Saturday, May 27, 2006
I sometimes -although not often- work for my previous employer, a railway equipment manufacturer, to set up Linux servers.
They called me earlier this week to help them find a solution to a problem they had with getting their email off the company server, located in Hong Kong, from their office in Shanghai.
For months, every time more than a handful of connections were made, the server in Hong Kong would become unreachable, not just for email but for web access as well. The strange thing was that access to the rest of the Internet would be untouched.
Only that server would become impossible to access after a little while.
The office in Shanghai uses an ADSL connection provided by China Telecom. It’s a standard broadband service with a dynamic IP allocated every time they reconnect to the network. Nothing special there except that they block port 25 -used to send email-.
A lot of ISP do that in an effort to block spammers and worms infecting desktop PC: they require you to use their own SMTP servers to send email.
If it was only port 25, it would have been fine, but other ports to collect email would trigger the blocking behaviour as well: getting your email through IMAP or simple POP3 on ports 143 and 110 would result in everyone in the office being unable to connect to fetch their email.
When this occurred, the ADSL modem had to be physically disconnected. Everything would be fine again for a short while after reconnecting and getting a new IP.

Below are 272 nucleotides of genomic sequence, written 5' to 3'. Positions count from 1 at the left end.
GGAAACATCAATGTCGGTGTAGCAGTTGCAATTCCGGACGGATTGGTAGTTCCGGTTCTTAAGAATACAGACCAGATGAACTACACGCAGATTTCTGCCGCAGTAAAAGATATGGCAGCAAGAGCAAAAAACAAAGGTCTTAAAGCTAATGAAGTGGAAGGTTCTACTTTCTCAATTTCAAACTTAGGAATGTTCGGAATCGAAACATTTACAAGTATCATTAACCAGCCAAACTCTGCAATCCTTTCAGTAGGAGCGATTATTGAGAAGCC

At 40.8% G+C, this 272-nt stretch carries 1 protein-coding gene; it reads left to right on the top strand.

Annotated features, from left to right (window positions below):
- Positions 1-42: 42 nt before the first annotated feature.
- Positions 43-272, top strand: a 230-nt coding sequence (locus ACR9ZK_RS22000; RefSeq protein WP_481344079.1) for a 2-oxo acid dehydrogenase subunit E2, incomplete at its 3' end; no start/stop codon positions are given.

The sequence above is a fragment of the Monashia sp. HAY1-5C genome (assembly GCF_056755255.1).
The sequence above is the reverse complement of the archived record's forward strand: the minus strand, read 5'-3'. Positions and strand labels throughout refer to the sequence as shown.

So that was the situation when I started to think about ways to circumvent all that.
First thing I did was to open some randomly chosen ports on the mail server and redirect all traffic from those ports to their corresponding local ports: you would now access email on port 523 instead or the normal 143 for IMAP, etc.
Well, this didn’t work for long. After just a few hours it seem that they caught up with us again and we were back to square one.
Whatever was blocking the connection was more clever than just blindly blocking a few designated ports, it was also analysing the content of network packets to specially detect email activity.
The second solution was to again use 3 non-specific ports on the server for SMTP, IMAP and POP3, but this time use secure encryption (SSL) to ensure that the packets could not be analysed.
So far this seems to have worked. The only instance of blocking the office suffered so far was due to a laptop that was still using the original ports to send/receive email. Once its mail client was reconfigured, things went back to normal.